Almost three weeks ago, our house caught on fire. Before the fire, I had never given any thought to how I might feel if our home caught on fire. I assumed it would never happen. But it did, and we’ve experienced a surprising range of emotions and experiences. Here are a few things that have surprised us about the experience.
- I am so thankful. Once we found out that everyone, including the firefighters, were safe, I didn’t even care about our home or the relatively few belongings that we lost. God protected us from so much. I’m so glad the situation is totally under His control–from the first spark to the small details of rebuilding our house.
- I was so thirsty. Maybe it was exposure to smoke, shock, or that I just hadn’t drank enough water the day before the fire, but I couldn’t stop downing water for the next day or two. When our insurance agent brought us a bag of food and toiletries, the first thing I went for was the bottled water.
- Smoke smells are everywhere. When I walked out of our neighbors’ house the night of the fire, I thought, “Wow, it smells like someone is grilling.” Then I realized that it was the smell of my house burning. Since then, we’ve smelled smoke everywhere. Sometimes it was in our hair or on our clothes, but it’s also from the projector in my classroom getting hot or walking past a restaurant.
- Fishing out damaged items was surprisingly unemotional. I imagine this would have been different if more of our things had been damaged. However, cataloging the damaged-beyond-repair items took a lot of time and felt more like business than a personal experience.
- I was exhausted, but could somehow keep going. We got about 2 hours of sleep, broken up into segments by our dog throwing up and me having to run into school, the night of the fire. Somehow, we made calls, wash and folded all of our clothes, talked to friends, and rode to Des Moines the next day. We spent the day packing and inventorying our things on Monday, and we were back at work on Tuesday. The adrenaline wore off that first day of work.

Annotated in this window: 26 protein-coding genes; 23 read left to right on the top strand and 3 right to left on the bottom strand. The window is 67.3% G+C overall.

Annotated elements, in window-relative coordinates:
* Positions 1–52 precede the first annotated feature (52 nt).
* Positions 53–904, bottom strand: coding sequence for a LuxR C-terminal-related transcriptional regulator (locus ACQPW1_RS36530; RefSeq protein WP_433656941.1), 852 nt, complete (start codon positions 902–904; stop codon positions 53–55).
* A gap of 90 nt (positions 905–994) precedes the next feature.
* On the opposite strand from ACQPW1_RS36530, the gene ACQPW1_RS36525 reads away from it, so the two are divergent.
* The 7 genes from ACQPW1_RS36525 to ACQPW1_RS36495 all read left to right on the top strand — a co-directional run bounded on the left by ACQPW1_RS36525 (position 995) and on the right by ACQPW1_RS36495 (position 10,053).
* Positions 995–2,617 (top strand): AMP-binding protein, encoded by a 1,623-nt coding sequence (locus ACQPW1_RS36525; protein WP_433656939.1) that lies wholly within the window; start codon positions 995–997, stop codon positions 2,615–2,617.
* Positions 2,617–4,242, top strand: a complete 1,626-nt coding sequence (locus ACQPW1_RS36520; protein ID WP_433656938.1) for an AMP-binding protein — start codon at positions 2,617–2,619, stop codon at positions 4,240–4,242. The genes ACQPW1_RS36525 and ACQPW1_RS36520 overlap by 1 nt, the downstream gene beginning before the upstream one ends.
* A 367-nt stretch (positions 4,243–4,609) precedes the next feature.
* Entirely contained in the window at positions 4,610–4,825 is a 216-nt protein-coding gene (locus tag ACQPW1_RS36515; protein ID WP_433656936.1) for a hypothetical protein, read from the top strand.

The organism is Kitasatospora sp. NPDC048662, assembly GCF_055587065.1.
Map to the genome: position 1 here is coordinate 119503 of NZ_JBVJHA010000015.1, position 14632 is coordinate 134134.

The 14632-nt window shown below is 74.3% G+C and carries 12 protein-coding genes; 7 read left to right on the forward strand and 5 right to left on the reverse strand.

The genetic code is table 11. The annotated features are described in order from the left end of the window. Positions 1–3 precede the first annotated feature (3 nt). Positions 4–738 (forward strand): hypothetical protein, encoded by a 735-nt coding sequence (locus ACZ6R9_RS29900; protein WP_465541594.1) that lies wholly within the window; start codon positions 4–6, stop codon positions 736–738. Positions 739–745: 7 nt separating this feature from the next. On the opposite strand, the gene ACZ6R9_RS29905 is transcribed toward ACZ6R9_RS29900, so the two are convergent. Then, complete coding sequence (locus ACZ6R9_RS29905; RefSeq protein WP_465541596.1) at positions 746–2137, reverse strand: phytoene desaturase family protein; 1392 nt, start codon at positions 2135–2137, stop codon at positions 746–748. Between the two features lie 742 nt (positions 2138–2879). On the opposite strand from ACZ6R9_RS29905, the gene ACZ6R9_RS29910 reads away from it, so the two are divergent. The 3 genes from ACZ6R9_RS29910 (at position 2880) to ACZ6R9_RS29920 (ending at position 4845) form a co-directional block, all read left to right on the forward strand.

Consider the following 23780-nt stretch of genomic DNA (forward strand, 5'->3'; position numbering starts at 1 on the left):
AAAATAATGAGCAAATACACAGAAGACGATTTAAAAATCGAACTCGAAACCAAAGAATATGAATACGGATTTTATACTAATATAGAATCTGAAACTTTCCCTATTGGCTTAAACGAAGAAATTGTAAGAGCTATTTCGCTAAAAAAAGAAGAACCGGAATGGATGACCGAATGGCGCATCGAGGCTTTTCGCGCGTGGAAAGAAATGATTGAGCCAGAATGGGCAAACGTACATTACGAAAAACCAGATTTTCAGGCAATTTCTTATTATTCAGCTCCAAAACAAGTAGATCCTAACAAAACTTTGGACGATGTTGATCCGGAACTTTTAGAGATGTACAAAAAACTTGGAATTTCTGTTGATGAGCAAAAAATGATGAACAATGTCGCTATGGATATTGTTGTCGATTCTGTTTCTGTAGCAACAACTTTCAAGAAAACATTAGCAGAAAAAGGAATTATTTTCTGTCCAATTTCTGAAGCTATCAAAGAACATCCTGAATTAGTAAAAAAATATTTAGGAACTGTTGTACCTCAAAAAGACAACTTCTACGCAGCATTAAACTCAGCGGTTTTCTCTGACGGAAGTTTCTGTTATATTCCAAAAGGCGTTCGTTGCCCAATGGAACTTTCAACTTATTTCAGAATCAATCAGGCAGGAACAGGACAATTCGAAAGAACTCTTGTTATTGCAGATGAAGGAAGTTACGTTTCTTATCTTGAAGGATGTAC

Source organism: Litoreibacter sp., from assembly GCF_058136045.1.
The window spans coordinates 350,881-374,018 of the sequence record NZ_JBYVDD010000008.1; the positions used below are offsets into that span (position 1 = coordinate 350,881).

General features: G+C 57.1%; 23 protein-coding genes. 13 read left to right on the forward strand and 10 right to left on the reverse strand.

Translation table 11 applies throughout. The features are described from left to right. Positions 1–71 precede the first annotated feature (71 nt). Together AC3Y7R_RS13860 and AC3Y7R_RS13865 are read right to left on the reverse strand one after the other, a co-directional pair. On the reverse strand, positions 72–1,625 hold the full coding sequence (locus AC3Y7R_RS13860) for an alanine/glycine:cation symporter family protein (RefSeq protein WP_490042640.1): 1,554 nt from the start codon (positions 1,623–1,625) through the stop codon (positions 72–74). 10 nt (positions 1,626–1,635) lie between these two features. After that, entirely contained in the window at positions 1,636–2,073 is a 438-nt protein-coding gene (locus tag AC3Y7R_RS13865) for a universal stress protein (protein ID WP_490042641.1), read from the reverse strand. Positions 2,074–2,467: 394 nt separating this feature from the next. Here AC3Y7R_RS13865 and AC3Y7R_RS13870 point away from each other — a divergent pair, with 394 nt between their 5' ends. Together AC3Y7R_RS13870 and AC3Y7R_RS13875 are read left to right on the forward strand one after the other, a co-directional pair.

- Everything sparks memories of the fire. We now know exactly where the fire extinguisher aisle is at Target. I was at a conference today and had to answer a question about what had effected my life lately.
- We have too much stuff. I first realized this during our marathon clothes washing session the day after the fire. I really thought I might die if I folded another piece of clothing. After we sorted through our clothes at the hotel, we got a decent-sized pile ready to take to Goodwill. When your house catches on fire and you feel like you have too much stuff, you are blessed.
- We know a lot of awesome people. We had so many people leave comments on facebook, send emails, and even leave comments on this blog that I didn’t respond to. If that was you, thank you! Your words meant a lot to us. Our exhaustion and not knowing exactly how to deal with we felt about the fire kept us away from social media except to communicate that things were okay.
- Eating out eventually becomes a chore. Before the fire, I would have told you that I would LOVE to eat out every day for the next month. However, just deciding where to eat seems like more of a hassle than cooking and cleaning up after dinner. Restaurants are also not full of choices if you’re narrowing things down to what’s vegetarian or even relatively cruelty-free.
- We are not alone. So many people we’ve talked to know someone who has had a fire. There have been three other fires in our community since August. One was fatal, one destroyed an entire apartment building and more, and one was just down the street from us.
Perhaps the most surprising thing of all is that not only do we feel thankful for everyone’s safety, thankfulness has been the pervasive feeling throughout the past few weeks. I’m thankful for the firefighters who came and saved our home, the Red Cross who took care of us and our neighbors, and the good friends who watched our dogs and offered us a room in our house for the night and indefinitely. I’m thankful for parents who came ready to do whatever needed to be done–from hugs, to taking us out to eat, and to helping us empty our house if need be. I’m thankful for my husband–for being able to hug him and hold his hand when we couldn’t go home. I’m thankful for a lot more people who have listened to us, and offered to help.